We The Italians | Italian culture and history: Subterranean Rome

Italian culture and history: Subterranean Rome

Italian culture and history: Subterranean Rome

  • WTI Magazine #154 Aug 25, 2022
  • 278

Among the millions of visitors to the center of Christianity, there is certainly no dearth of those that make their way to the Eternal City's Catacombs, the final resting places of the first followers of Christ. The most-preferred and most-visited itinerary of the hypogeums are those of San Callisto.

The Catacombs of San Callisto are located in Rome, amidst  the splendid and bucolic scenery of the Appia Antica (Ancient Appian Way). Built sometime between 250 and 300 A.D., the Catacombs of San Callisto (St. Callixtus) hold the graves of 500,000 Christians, including dozens of martyrs and 16 pontiffs.

These galleries occupy a total of 15 hectares and count almost 20 km (12.4 mi) of underground passageways 20 m (66 ft) deep. At times, they branch out into five levels, lined with dug-out niches two or three rows high.

In the 1st Century A.D. several poor Roman families (both Christian and Pagan) began to bury their dead in these caves of lava rock on the Appia Antica. 

At the end of the 2nd Century, the Emperor Commodus, tolerant of the Christians and influenced by the requests of his Christian lover Marcia, freed members of the Church who had been condemned to forced labor in the mines. Among these Christians was Callisto (Callixtus), a slave accused of both fraud and fighting inside a synagogue. In 199, Pope Zeffirino, finding Callisto to be a man of great talent, named him deacon and guardian of the Roman Church. 

In the 3rd Century, he became Pope and was then proclaimed saint upon his death (although his martyrhood is not officially documented). Callisto had claimed title to the cemetery now named for him, though he is not one of the Popes buried there today.

In successive years, Pope Damasus I was able to convince the Emperor Teodosio to recognize Christianity as the State religion. Damasus then decided to restore these Catacombs to demonstrate that the glory of Rome was Christian and not, after all, pagan.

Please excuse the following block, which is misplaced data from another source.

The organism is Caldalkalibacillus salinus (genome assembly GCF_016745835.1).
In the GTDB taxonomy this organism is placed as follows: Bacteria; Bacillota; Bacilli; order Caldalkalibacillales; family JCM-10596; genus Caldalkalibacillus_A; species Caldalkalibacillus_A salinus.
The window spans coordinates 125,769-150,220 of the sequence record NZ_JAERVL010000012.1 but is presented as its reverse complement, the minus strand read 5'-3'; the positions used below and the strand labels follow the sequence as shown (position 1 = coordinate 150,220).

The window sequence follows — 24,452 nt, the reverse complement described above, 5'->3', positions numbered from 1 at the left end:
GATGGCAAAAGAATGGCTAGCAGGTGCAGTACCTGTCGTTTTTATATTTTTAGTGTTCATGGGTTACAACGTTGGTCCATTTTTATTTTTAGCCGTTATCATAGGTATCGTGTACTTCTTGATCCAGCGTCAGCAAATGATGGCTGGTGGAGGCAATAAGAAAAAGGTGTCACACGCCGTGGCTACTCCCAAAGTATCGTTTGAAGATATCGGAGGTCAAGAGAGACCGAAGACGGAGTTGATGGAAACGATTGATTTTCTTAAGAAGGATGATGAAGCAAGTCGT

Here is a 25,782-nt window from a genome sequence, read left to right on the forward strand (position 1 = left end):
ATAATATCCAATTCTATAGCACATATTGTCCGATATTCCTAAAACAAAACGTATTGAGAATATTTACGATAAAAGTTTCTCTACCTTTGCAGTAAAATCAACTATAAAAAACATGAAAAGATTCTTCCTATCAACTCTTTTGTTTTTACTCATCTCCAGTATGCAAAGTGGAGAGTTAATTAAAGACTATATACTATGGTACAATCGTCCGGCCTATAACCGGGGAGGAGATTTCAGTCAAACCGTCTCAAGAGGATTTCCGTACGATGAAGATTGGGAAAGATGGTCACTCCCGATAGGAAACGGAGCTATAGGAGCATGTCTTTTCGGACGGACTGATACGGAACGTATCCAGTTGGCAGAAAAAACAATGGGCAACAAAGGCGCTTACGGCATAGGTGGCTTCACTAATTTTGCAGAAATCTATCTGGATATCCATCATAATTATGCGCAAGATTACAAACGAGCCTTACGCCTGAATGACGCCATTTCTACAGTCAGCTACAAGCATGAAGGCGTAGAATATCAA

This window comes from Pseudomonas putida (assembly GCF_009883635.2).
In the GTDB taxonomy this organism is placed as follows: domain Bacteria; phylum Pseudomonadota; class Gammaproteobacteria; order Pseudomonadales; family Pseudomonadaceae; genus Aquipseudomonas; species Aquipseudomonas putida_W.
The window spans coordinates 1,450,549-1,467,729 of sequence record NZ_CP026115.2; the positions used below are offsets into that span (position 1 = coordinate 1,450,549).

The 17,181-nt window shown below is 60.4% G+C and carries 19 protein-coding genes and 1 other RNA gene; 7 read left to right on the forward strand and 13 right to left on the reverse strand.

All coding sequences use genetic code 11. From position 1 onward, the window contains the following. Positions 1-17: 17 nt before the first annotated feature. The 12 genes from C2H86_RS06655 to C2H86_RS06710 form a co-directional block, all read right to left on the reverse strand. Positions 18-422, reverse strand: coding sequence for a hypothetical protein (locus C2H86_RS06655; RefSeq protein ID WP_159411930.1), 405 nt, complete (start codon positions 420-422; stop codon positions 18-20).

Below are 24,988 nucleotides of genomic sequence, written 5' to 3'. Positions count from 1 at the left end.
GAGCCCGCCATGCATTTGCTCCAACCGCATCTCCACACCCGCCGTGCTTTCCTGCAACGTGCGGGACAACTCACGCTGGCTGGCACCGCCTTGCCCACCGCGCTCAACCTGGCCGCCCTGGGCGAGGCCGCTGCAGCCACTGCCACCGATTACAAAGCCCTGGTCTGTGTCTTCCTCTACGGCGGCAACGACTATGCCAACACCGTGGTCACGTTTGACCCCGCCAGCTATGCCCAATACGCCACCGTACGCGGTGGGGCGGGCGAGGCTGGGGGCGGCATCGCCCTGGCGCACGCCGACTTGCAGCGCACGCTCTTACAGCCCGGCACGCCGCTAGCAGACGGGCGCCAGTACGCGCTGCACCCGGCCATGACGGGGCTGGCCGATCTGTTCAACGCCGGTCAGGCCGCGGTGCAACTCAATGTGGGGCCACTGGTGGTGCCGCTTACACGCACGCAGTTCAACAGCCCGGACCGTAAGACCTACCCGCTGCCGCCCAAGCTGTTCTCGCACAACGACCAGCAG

In the upper levels of the complex (above-ground), two small basilicas are visible. They each contain three apses (“Tricore”). It is in the eastern part where S. Zeffirino and the young martyr of the Eucharist, S. Tarcisius were most likely buried. 

The Papal Crypt is the most important area here. Referred to as “the Little Vatican,” it preserves the remains of at least five Popes martyred and beatified between 230 and 283.

Also highly-interesting is the Crypt of Santa Cecilia, another very famous martyr who was venerated here for at least five centuries. She was buried where today we can see the astounding sculptural masterpiece of Stefano Maderno, who created it right after the discovery of the sarcophagus containing the holy martyr. In the year 821, the relics of S. Cecilia were transferred to the Basilica dedicated to her in Trastevere. 

The Crypt was decorated entirely in frescoes and mosaics – one of the frescoes, right next to the statue of the Saint, depicts Cecilia praying – and on the wall of the skylight one can admire the depiction of three martyrs: Saints Policamus, Sebastiano and Quirinus. 

At the end of the Crypt visit, we cross through a prominent gallery full of burial niches, and arrive in a chamber with five rooms called “the Cubicles of the Sacraments:” familial tombs painted with frescoes dating to the beginning of the 3rd Century A.D. Here, the sacraments of the Baptism and the Eucharist are represented symbolically; one of these symbols is the prophet Jonah, representing the Resurrection. 

Saint Cecilia

From a Roman noble family, Cecilia converted her husband Valerian to Christianity. Having refused to offer sacrifices to idols, he was martyred while Cecilia was condemned to death by suffocation in the vapor baths of her own home in Trastevere. She was able to survive for several days, a period in which she continually sang hymns: thus the motive for which she became the patron saint of music. She was then decapitated (after three faulty attempts). It is said that she continued to enact conversions up until her last moment of death.